Connecticut Education Commissioner Miguel Cardona, President Biden’s pick for Secretary of Education, met with advocates for students with disabilities in January. Advocates focused their remarks on school discipline and the impact of the pandemic on the education for people with disabilities.
Upon Senate confirmation, Cardona will be the nation’s top education official and uniquely positioned to support special education programs amid the COVID-19 crisis, which has had a major impact on schools throughout the country.
President Biden announced that his administration would “fully fund” the Individuals with Disabilities Education Act, a law first passed in 1875 that ensures a free appropriate public education for all children with disabilities, within 10 years, and Cardona would be tasked with carrying the impact of this legislation out in his role as Secretary.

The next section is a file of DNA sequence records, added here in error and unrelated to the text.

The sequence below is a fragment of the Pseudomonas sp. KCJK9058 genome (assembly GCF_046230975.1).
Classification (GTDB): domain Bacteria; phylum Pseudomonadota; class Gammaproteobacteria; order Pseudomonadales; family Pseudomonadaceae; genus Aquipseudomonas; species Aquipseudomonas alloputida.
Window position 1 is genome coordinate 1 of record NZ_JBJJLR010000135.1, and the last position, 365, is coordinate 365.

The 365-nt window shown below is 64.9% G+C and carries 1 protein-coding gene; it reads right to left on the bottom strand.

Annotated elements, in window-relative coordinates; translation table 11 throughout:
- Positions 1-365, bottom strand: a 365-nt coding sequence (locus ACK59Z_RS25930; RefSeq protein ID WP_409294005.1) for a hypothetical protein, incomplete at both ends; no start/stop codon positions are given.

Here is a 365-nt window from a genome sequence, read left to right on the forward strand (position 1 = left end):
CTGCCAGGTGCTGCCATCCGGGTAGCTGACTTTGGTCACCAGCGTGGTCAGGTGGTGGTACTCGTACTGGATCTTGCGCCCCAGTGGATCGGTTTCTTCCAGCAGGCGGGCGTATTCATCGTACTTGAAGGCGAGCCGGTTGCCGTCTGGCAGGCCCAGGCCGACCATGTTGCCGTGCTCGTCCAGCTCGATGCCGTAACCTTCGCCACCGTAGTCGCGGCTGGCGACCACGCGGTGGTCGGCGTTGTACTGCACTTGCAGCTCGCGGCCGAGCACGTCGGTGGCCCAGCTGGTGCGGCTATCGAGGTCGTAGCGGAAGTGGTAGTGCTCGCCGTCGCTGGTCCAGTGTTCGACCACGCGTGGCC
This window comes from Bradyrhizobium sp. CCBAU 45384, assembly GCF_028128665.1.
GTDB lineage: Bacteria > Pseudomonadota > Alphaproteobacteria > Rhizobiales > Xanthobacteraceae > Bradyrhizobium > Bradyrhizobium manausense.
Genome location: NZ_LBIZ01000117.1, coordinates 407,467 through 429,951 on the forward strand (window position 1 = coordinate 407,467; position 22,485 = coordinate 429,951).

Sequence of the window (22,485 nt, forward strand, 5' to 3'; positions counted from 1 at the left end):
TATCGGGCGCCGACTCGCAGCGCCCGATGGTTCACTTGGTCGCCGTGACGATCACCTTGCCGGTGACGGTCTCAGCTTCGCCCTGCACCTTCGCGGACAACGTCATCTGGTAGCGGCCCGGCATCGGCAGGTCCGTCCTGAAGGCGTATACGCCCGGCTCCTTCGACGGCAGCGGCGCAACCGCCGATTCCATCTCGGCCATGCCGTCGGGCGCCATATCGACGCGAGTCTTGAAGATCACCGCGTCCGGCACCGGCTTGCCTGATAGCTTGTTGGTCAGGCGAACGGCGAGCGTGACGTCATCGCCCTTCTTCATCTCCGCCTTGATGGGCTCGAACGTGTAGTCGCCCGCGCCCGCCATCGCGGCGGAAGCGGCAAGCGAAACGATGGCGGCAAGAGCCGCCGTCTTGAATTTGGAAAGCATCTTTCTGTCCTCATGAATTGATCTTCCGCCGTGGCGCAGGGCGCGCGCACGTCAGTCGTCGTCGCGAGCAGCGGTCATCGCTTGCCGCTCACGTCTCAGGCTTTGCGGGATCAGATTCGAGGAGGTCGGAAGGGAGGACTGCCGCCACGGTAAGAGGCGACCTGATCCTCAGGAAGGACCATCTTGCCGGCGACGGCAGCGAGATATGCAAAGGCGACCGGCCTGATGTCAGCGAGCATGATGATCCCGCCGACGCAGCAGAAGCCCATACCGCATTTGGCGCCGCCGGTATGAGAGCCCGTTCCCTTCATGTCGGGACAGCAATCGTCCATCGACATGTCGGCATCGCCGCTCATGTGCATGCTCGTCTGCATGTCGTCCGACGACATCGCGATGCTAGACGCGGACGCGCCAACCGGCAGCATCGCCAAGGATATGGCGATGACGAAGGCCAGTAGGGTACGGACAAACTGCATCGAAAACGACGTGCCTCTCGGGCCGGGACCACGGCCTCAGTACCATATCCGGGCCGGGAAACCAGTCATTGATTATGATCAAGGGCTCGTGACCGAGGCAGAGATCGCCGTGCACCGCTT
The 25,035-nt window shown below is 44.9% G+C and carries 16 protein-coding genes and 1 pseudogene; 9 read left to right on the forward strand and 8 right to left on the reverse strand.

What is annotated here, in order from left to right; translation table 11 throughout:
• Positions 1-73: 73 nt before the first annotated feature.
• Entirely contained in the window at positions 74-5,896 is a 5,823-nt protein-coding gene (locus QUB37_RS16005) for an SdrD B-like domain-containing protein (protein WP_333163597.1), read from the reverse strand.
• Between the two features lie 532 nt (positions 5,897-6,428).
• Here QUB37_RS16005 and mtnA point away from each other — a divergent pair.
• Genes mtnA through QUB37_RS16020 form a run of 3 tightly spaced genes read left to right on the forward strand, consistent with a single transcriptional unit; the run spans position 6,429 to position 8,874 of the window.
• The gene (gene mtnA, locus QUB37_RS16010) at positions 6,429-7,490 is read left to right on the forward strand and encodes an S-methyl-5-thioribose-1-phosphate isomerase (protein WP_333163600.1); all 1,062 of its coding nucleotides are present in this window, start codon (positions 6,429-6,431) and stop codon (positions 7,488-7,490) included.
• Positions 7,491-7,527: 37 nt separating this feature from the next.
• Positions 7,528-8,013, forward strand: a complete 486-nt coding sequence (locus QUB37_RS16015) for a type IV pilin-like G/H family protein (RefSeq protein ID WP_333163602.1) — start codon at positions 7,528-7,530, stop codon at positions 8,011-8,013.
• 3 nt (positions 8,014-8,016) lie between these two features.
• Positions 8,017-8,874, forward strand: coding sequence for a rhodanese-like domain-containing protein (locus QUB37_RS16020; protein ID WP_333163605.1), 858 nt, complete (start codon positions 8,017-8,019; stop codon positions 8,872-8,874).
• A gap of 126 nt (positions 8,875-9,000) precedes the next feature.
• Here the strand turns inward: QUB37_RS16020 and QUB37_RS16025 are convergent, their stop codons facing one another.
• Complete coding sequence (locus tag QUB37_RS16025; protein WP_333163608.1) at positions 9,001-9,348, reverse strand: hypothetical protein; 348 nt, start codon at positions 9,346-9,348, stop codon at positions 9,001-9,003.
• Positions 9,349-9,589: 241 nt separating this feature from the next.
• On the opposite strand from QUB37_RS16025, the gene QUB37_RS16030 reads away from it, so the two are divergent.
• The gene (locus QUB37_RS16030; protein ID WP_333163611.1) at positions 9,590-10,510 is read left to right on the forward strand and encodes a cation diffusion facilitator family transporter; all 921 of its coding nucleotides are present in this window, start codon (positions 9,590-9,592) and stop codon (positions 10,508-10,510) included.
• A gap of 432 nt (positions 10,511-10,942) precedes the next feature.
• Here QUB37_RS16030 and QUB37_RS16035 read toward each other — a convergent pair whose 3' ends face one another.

During the meeting, Cardona “affirmed participants’ comments that we must challenge a deficit mentality, noting that all students have diverse abilities and their abilities make schools better,” according to a summary provided by the Biden transition team. “He himself has seen firsthand how schools with diverse populations created a culture of community.”
The conversation also focused on “Equity and the COVID-19 Crisis,” as representatives from family and disability rights organizations noted that special education has been disproportionately affected by the decrease in services prompted by the pandemic.